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Choosing Senior Care? Consider Staffing By Anthony Cirillo, FACHE

Choosing Senior Care? Consider Staffing By Anthony Cirillo, FACHE
There are many ways to go about choosing a senior care community for a loved one. Checklists abound, you may be overwhelmed with questions to ask: How do I pay? What percentage of the staff is vaccinated? Is the facility for-profit or not-for-profit? The list goes on. If you want to hone in on one thing, consider staffing.

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According to a survey published in September by the American Health Care Association, "86% of nursing homes and 77% of assisted living providers said their workforce situation has gotten worse over the last three months."

Nursing homes are experiencing a high level of staffing shortages while assisted living residences are experiencing a moderate level.

Staffing Shortages Affect Quality of Care
Back in 2002, I interviewed then program director for the Volunteer Advocacy Program in the New Jersey Ombudsman's Office for the Institutionalized Elderly Joann Cancel for my book "Who Moved My Dentures?" Here's what she told me then:

"The biggest problem today is staffing and it applies to all states. Years ago, abuse was the biggest problem in long-term care. It still exists but now the bigger issue is neglect because of inadequate staffing and poor work ethics."

That was 19 years ago – what has changed? Well the pandemic brought to light a few things. Trust in long-term care has eroded. With that, consideration of long-term care has dropped in preference to aging in place. That had an impact on census, revenue and budgets.

So, what happens? People are let go. Those who stay are asked to do more and burn out. Add to the post-pandemic reevaluation of work, and you find lower paid but essential employees questioning if this is what they want to do for a living every day.

[ READ: Antipsychotic Use in Nursing Homes. ]
Get Help With Your Decision
Still for many, an organized community of care (continuing care retirement community, assisted living, independent living, skilled nursing) is sometimes a necessary and important consideration when no other care options are available, especially if the older person is isolated from friends and family.

So, as you consider a community of care, consider first getting some help. A geriatric care manager can help you sort through your options. Then consider a registered nurse who can come with you as you tour a place and help you ask the right questions.

Start With Baseline Guidance
Unfortunately, assisted living is less regulated than nursing homes, so hard and fast data is difficult to come by when evaluating staffing. However, the government's Nursing Home Compare site, weighs staffing when awarding "stars" to facilities. Five stars is considered the highest. This is a good baseline from which to start but not your ending point.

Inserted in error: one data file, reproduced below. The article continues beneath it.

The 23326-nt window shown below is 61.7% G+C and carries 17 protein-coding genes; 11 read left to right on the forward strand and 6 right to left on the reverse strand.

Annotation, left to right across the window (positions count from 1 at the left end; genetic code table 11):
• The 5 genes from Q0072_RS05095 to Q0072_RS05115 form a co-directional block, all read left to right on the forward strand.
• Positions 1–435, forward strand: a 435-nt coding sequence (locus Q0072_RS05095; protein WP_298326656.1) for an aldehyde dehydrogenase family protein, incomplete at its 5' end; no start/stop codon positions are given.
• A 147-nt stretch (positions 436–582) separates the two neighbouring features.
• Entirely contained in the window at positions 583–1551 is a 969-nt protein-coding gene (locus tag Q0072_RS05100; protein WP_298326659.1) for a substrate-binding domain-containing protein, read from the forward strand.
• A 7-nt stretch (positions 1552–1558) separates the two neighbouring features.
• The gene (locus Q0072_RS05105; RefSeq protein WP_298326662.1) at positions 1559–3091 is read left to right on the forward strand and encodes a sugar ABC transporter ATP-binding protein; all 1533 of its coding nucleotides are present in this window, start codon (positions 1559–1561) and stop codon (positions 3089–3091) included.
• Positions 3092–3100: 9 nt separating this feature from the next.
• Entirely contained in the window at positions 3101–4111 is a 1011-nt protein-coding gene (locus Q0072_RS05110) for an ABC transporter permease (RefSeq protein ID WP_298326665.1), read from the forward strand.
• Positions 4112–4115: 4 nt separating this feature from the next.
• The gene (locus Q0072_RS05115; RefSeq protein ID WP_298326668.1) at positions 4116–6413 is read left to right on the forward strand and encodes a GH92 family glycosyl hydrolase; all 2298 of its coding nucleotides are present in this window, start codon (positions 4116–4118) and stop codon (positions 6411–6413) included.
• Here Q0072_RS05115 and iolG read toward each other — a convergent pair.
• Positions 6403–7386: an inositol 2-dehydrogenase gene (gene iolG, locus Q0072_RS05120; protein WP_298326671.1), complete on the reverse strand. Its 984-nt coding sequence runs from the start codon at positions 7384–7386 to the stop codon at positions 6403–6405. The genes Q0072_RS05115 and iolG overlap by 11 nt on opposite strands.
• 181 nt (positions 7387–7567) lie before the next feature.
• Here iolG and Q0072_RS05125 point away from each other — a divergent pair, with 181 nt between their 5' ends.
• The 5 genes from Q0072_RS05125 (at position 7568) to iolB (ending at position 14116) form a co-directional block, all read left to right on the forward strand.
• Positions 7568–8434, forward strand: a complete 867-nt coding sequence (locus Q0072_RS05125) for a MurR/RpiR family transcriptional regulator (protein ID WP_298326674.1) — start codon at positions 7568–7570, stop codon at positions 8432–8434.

When the Star System was first introduced, staffing was self-reported and the data was unreliable. Places reporting appropriate staffing did not always turn out to be the highest quality places because in reality, the staffing was over-reported. As staffing is probably the single biggest indicator of quality, well, you can see the dilemma.

The Centers for Medicare & Medicaid Services imposed stricter standards for its consumer-facing nursing home ratings in 2019, including new separate ratings for short-term and long-term stays. But U.S. News and World Report recognized the issue one year sooner in its Best Nursing Home ratings.

Finally, research state facility inspection reports too. You can ask to see the state report when you visit a care home.

In my opinion, our health care system has failed when a doctor fails to treat an illness that is treatable.

Role of a Family Caregiver

On July 30, 1965, President Lyndon Johnson signed the laws that created Medicare and Medicaid as part of his Great Society programs to address poverty, inequality, hunger and education issues. Both Medicare and Medicaid offer health care support, but they do so in very different ways and mostly to different constituencies.
Medicare is a federal program that provides health coverage to those age 65 and older, or to those under 65 who have a disability, with no regard to personal income.
Exposes the hidden agenda.
Medicaid is a combined state and federal program that provides health coverage to those who have a very low income, regardless of age.
Gives me alternative ideas.
Clinical interview questions
Planning a medical scheme

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